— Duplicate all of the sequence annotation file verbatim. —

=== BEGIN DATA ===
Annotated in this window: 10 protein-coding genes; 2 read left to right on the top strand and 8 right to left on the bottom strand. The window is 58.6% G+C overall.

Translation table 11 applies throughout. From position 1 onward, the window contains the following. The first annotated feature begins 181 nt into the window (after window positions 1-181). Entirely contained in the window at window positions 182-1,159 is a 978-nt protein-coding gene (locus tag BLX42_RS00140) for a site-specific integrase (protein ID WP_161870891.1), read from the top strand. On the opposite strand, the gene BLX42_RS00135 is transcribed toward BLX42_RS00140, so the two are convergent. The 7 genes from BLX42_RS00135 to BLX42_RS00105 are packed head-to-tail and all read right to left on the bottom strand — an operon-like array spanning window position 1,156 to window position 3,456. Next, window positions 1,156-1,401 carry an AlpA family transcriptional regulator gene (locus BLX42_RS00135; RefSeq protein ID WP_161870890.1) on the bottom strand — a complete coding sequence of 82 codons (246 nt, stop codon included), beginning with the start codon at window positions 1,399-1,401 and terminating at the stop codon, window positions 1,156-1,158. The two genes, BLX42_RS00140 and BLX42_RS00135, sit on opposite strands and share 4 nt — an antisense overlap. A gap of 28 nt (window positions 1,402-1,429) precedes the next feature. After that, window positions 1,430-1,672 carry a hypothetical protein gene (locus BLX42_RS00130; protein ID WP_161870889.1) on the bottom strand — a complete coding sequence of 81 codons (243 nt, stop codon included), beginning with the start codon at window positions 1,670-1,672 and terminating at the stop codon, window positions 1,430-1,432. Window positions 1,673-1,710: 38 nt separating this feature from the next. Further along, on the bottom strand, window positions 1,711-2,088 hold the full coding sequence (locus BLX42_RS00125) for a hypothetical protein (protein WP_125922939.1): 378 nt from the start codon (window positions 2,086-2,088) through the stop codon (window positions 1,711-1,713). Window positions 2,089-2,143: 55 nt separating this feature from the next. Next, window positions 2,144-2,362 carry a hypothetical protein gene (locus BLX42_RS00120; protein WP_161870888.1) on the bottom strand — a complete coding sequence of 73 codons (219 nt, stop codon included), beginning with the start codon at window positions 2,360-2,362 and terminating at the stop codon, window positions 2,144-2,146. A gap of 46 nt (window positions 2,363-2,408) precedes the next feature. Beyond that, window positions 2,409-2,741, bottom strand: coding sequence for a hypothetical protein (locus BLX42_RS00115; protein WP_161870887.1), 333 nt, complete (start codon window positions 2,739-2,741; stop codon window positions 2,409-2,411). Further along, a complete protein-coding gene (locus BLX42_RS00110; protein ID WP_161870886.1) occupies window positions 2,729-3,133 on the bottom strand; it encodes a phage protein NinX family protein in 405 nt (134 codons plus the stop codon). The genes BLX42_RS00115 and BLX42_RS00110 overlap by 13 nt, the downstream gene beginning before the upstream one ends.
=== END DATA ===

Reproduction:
Annotated in this window: 10 protein-coding genes; 2 read left to right on the top strand and 8 right to left on the bottom strand. The window is 58.6% G+C overall.

Translation table 11 applies throughout. From position 1 onward, the window contains the following. The first annotated feature begins 181 nt into the window (after window positions 1-181). Entirely contained in the window at window positions 182-1,159 is a 978-nt protein-coding gene (locus tag BLX42_RS00140) for a site-specific integrase (protein ID WP_161870891.1), read from the top strand. On the opposite strand, the gene BLX42_RS00135 is transcribed toward BLX42_RS00140, so the two are convergent. The 7 genes from BLX42_RS00135 to BLX42_RS00105 are packed head-to-tail and all read right to left on the bottom strand — an operon-like array spanning window position 1,156 to window position 3,456. Next, window positions 1,156-1,401 carry an AlpA family transcriptional regulator gene (locus BLX42_RS00135; RefSeq protein ID WP_161870890.1) on the bottom strand — a complete coding sequence of 82 codons (246 nt, stop codon included), beginning with the start codon at window positions 1,399-1,401 and terminating at the stop codon, window positions 1,156-1,158. The two genes, BLX42_RS00140 and BLX42_RS00135, sit on opposite strands and share 4 nt — an antisense overlap. A gap of 28 nt (window positions 1,402-1,429) precedes the next feature. After that, window positions 1,430-1,672 carry a hypothetical protein gene (locus BLX42_RS00130; protein ID WP_161870889.1) on the bottom strand — a complete coding sequence of 81 codons (243 nt, stop codon included), beginning with the start codon at window positions 1,670-1,672 and terminating at the stop codon, window positions 1,430-1,432. Window positions 1,673-1,710: 38 nt separating this feature from the next. Further along, on the bottom strand, window positions 1,711-2,088 hold the full coding sequence (locus BLX42_RS00125) for a hypothetical protein (protein WP_125922939.1): 378 nt from the start codon (window positions 2,086-2,088) through the stop codon (window positions 1,711-1,713). Window positions 2,089-2,143: 55 nt separating this feature from the next. Next, window positions 2,144-2,362 carry a hypothetical protein gene (locus BLX42_RS00120; protein WP_161870888.1) on the bottom strand — a complete coding sequence of 73 codons (219 nt, stop codon included), beginning with the start codon at window positions 2,360-2,362 and terminating at the stop codon, window positions 2,144-2,146. A gap of 46 nt (window positions 2,363-2,408) precedes the next feature. Beyond that, window positions 2,409-2,741, bottom strand: coding sequence for a hypothetical protein (locus BLX42_RS00115; protein WP_161870887.1), 333 nt, complete (start codon window positions 2,739-2,741; stop codon window positions 2,409-2,411). Further along, a complete protein-coding gene (locus BLX42_RS00110; protein ID WP_161870886.1) occupies window positions 2,729-3,133 on the bottom strand; it encodes a phage protein NinX family protein in 405 nt (134 codons plus the stop codon). The genes BLX42_RS00115 and BLX42_RS00110 overlap by 13 nt, the downstream gene beginning before the upstream one ends.